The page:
How Non-Profits Can Use a Blog to Improve SEO
Welcome, class. Today in SEO for Non-Profits 101 we are discussing how organizations can use a blog for SEO. I spent enough time in the non-profit sector to know that there is hesitation to adopt business practices. But fear not, dreamers and do-gooders. I assure you that SEO is not corporate witchcraft that should be avoided to preserve idealistic innocence. It’s actually quite the opposite.
SEO is all about answering questions. Internet users take their queries to Google 1 billion times per month in search of an answer. Google scans for the best possible information and presents it in descending order based on relevance. So, when someone searches for information about [insert your mission here], Google relies on SEO to rank results.
Christina Keffer and I recently covered why blogging positively affects SEO on LunaTV. It’s a good perquisite to this article, which focuses more on how than why. If you don’t need to brush up, let’s get started on how to optimize your blog for search.
How to Write a Blog for SEO
Title is number one. It might not be where you start as a writer, but it should be where you spend a good portion of your time. The title is what makes or breaks an article. The line between flair and function can be fine because boring never gets a click and too flashy is not search engine-friendly. Read Christina’s post on keyword choice factors then consult a great general writing blog for advice to authors about selecting the perfect title.
Article length is crucial because search engines favor longer word counts. Can you blame them? It’s rare that a page with 150 words conveys resourceful information. You might have read my rant about blogging brevity and are now accusing me of flip floppiness. Put down your accusatory pointer fingers and hear me out. We might be living in the age of Tweets and texts, but it is still difficult to argue a point in less than 400 words. That’s all I’m saying. And it’s fine if you don’t agree because the search engines do.
Headers and bold font guide readers (and search engines!) to useful information by helping them skim the page. There are a couple rules to follow with headers that many writers, editors and webmasters forget. The <h1> tag has the most SEO weight, and you can only use it once, so choose carefully. Other subheadings should call on tags that decrease in order like a middle school essay outline–<h2>, <h3>, etc. I am happy to answer most header-specific questions. The only one that I won’t answer is “How many <h1> tags can I use?” It shows that you were dozing off in class.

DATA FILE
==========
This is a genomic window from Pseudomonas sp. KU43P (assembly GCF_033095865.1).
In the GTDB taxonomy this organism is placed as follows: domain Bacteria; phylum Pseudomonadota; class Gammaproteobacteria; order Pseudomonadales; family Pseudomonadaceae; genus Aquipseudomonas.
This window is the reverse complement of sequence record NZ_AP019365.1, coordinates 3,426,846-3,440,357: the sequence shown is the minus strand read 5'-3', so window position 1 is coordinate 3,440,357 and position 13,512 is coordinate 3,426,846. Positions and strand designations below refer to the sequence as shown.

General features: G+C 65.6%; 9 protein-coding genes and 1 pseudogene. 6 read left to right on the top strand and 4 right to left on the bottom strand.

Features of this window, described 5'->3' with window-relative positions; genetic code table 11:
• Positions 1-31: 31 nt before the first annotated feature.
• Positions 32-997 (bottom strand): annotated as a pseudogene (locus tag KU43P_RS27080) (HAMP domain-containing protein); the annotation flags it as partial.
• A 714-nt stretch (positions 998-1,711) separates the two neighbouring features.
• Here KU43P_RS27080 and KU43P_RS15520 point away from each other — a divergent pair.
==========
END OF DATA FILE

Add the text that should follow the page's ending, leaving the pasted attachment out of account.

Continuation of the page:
Internal links never get the love that they deserve. Contextual link building, or an in-text link to a related page or article on YOUR website (like the one above in orange), is a gem when used in moderation. It offers your audience background information about the subject while providing off-page context for search engines.
External links, or links to other websites, are appreciated by readers and do not negatively affect your SEO (as long as you are not linking to competitors). They also do not directly contribute to SEO, unless you look at it from a relationship/link building perspective. However, the most important reason to add them is for your reader and the greater good of society, which is something that your field should appreciate. External links to valuable information create better content. Period. If you aren’t convinced, watch Cyrus Shepard’s 6-minute explanation on SEOmoz (and acknowledge my use of an external link).
Images with alt text are essential for two reasons. First, readers do not like huge blocks of content. We live in a multimedia world and demand bling with the black and white. Reading unaccompanied words is, like, so 20th century. Second, images (with alt text) have significant SEO value. Alt text describes what an image depicts to those who cannot see, like search engines and the visually impaired. Neither appreciates keyword stuffing in the alt text so be careful not to offend. It might cost you a donor or a place in the search results. Check out Reid’s article on SEO for images for everything you need to know on the subject.
So, are you still afraid of SEO? There’s no reason to be. Implement these six tips on your blog and the results will make you a believer. If you have any questions or concerns, please use the comment forms below or find me on Twitter.
About Andrew Garberson
Andrew Garberson is the SEO Department Coordinator at LunaMetrics. His inbound marketing and public relations background includes management experience in entrepreneurial, nonprofit and agency environments. Andrew spends much of his free time as a pro bono communications consultant for international grassroots organizations in the nonprofit sector. He has master's degrees in business administration and mass communications.